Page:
Vestibular rehabilitation is effective in treating problems with vertigo, dizziness, visual disturbance and imbalance. It can also help treat issues secondary to many vestibular disorders, such as nausea, vomiting, fatigue and a reduced ability to focus or concentrate. This type of rehabilitation is exercise-based and can make you feel better through adaptation, substitution or habituation. Adaptation is when your brain learns to change how it processes the incorrect information coming in. Substitution involves utilizing other senses, such as visual inputs, more efficiently. Habituation involves getting your body used to the sensation of dizziness in the hopes that after a while the symptoms will be less severe.
The goal of vestibular rehab therapy is to use a problem-oriented approach to address your specific issues, creating an individualized treatment plan. There are four ways the vestibular rehabilitation is set up; based on your symptoms, one or more of these may be used.
A home based program is ideal for individuals who do not require supervision or are unable to come to the clinic as often as needed for in-patient rehab. Your doctor will design a series of exercises that can be completed at home and will meet with you to review the plan before you start. Many report a reduction in their symptoms within three to four weeks.
In-clinic vestibular rehab is designed for those who need supervision during their exercises and is primarily focused on fall prevention. This form of rehabilitation utilizes many challenging exercises on a variety of machines. While difficult, this program can be completed in 10 to 16 two-hour sessions.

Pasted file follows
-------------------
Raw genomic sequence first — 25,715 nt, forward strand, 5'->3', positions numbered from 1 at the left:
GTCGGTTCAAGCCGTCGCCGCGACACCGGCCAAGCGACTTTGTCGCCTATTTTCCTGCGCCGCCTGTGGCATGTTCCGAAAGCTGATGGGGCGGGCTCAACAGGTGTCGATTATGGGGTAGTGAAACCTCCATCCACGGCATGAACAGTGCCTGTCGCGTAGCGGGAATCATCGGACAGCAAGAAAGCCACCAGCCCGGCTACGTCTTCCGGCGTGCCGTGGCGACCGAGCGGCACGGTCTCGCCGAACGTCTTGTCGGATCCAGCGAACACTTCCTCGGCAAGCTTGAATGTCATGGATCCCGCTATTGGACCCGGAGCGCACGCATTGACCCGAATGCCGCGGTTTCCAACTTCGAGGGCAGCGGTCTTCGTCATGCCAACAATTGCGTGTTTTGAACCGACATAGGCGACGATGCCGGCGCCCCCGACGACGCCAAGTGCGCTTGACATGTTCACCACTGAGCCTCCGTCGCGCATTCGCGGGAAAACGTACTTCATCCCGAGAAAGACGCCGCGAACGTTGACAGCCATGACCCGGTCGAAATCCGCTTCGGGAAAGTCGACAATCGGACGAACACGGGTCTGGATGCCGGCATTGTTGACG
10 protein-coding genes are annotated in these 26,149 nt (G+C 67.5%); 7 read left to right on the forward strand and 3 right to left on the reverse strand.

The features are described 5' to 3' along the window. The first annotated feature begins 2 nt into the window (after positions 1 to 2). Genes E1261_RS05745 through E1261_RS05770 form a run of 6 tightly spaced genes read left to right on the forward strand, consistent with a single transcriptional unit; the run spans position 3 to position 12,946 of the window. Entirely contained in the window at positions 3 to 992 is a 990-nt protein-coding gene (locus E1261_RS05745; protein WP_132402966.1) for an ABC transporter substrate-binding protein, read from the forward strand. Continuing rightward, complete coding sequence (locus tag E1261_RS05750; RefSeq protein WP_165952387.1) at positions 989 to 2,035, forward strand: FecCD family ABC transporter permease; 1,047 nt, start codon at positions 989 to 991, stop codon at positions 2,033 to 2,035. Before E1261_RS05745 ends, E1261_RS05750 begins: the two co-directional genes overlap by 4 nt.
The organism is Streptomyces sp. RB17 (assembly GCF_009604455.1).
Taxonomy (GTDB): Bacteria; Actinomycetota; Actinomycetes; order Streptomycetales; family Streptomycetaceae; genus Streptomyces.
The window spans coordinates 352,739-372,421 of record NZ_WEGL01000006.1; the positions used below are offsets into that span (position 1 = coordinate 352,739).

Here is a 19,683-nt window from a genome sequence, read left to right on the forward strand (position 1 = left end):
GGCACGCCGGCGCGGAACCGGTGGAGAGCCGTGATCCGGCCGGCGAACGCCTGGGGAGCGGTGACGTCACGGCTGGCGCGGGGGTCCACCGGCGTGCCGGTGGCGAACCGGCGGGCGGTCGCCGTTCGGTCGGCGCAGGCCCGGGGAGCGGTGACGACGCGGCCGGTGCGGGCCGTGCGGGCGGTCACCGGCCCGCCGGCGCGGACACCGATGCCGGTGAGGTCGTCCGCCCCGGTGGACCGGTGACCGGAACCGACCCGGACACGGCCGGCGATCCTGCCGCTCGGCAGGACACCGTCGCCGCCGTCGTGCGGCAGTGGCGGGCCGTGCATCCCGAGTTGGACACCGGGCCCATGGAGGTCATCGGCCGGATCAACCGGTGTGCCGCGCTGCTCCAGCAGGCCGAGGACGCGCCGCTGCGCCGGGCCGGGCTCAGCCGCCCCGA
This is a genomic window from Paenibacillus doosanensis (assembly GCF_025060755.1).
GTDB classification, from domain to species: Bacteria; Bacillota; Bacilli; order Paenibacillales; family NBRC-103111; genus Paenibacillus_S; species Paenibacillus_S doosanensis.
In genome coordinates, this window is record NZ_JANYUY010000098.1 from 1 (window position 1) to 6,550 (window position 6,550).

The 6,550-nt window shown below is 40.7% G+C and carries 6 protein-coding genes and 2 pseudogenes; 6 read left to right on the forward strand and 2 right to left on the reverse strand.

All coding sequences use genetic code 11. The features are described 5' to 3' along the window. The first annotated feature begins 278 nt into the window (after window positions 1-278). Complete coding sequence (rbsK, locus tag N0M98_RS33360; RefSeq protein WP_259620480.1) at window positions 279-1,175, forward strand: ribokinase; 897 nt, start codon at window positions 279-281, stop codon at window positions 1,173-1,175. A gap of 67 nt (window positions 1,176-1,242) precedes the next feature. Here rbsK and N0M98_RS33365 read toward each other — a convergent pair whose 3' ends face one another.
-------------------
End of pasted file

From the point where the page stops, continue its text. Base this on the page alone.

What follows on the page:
Balance retraining exercises are used to improve your steadiness while performing daily activities and to reduce your risk of falling. These exercises must be somewhat challenging while also being safe. They can include stationary movement as well as dual tasks, such as doing something while balancing. Reducing your risk of falling can be achieved by training you to walk on uneven ground.
Reposition and Epley maneuvers are used to treat benign paroxysmal positional vertigo (BPPV), a common balance disorder characterized by the sudden sensation that you are spinning that is triggered by changes in the position of your head (such as sitting up too quickly). These maneuvers are useful at removing any debris (known as ear rocks) from your ear. This rehabilitation can provide relief from BPPV in only a few sessions.
Call Hebert Medical Group at (337) 550-8530 for more information or to schedule an appointment.